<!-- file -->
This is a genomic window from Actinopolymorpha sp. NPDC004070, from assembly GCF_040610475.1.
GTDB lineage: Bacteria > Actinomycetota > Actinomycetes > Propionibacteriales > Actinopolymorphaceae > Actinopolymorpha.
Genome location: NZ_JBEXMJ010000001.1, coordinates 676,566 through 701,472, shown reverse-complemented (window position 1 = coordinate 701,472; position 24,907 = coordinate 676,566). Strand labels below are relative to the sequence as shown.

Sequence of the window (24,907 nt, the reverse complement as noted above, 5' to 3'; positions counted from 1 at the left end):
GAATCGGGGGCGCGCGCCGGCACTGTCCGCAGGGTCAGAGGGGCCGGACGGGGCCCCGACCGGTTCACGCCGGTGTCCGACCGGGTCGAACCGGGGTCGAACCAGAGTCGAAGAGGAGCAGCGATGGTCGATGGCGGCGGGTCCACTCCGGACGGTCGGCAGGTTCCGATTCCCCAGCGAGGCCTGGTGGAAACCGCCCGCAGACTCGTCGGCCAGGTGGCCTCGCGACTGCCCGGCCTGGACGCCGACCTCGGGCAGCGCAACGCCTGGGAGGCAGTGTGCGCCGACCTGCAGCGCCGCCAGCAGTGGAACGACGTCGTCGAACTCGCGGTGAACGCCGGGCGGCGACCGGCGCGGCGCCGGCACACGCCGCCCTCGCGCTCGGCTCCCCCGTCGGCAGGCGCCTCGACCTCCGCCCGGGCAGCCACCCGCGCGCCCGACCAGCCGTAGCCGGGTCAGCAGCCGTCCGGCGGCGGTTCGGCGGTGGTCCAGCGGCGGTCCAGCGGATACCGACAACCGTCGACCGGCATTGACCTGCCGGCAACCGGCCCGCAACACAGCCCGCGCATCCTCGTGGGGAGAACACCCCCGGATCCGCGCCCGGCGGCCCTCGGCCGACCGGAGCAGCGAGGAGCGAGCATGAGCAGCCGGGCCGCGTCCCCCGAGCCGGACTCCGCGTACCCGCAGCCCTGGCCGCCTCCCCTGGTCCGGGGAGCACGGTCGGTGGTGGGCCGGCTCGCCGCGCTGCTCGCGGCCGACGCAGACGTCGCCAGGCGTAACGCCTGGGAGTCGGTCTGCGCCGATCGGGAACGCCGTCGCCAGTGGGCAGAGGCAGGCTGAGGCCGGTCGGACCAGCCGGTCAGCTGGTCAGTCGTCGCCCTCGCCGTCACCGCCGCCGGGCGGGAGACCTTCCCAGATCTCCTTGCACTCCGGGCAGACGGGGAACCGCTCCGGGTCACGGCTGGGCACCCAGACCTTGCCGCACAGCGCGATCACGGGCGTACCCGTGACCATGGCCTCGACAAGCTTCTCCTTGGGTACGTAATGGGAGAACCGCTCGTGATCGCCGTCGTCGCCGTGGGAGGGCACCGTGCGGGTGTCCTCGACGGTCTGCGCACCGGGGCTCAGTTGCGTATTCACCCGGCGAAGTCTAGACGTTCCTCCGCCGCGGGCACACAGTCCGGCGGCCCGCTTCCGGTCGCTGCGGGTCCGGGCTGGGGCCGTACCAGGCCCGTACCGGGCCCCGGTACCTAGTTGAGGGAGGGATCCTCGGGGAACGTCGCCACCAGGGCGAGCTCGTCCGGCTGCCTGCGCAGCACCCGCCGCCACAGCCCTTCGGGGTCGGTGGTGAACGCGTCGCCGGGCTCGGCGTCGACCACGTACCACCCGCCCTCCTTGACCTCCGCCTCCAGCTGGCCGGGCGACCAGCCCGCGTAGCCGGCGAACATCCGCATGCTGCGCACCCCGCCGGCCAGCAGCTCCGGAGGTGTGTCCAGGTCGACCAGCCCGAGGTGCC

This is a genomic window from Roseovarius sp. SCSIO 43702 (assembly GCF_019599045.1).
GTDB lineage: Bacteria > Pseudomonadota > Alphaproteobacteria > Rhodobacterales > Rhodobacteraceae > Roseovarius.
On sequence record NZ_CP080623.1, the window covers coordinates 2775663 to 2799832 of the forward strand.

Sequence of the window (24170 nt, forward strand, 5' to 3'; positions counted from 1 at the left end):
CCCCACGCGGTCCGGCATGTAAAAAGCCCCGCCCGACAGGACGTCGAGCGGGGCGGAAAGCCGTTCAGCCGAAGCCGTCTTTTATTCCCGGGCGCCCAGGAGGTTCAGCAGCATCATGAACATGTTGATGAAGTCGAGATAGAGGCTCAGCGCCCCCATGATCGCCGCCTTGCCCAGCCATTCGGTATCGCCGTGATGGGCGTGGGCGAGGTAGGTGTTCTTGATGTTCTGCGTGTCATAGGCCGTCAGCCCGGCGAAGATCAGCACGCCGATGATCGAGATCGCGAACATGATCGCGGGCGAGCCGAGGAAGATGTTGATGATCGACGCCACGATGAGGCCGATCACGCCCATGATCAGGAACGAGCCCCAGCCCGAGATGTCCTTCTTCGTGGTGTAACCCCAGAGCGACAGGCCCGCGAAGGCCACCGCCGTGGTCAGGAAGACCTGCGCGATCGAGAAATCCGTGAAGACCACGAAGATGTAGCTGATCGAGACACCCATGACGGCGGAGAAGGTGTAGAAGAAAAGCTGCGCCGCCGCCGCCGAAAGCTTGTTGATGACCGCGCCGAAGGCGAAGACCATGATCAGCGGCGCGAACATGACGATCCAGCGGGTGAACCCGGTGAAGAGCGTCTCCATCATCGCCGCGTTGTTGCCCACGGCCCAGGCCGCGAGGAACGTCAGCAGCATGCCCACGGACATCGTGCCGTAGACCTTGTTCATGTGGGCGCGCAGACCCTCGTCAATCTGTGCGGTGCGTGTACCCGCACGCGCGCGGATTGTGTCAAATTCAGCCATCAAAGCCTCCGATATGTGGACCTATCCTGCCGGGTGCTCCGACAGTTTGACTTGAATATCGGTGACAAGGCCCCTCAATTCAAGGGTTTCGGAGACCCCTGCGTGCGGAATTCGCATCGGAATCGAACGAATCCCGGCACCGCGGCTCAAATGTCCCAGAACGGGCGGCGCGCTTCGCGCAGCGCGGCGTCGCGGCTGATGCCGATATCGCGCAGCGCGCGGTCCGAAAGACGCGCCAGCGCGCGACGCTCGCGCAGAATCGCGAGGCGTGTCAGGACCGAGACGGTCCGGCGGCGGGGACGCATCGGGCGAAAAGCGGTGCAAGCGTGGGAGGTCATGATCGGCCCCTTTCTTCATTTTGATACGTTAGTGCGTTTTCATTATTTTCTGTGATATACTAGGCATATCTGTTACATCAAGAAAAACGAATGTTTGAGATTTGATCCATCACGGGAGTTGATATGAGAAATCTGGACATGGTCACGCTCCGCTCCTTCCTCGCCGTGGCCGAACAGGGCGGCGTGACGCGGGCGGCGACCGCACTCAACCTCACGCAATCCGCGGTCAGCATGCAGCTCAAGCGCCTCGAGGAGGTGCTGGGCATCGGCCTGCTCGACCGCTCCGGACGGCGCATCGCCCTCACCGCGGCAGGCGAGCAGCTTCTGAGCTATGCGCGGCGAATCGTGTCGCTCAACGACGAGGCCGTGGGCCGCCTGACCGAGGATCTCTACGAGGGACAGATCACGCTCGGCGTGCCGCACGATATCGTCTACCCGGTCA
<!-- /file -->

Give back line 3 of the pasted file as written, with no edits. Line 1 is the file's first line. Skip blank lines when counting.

Genome location: NZ_JBEXMJ010000001.1, coordinates 676,566 through 701,472, shown reverse-complemented (window position 1 = coordinate 701,472; position 24,907 = coordinate 676,566). Strand labels below are relative to the sequence as shown.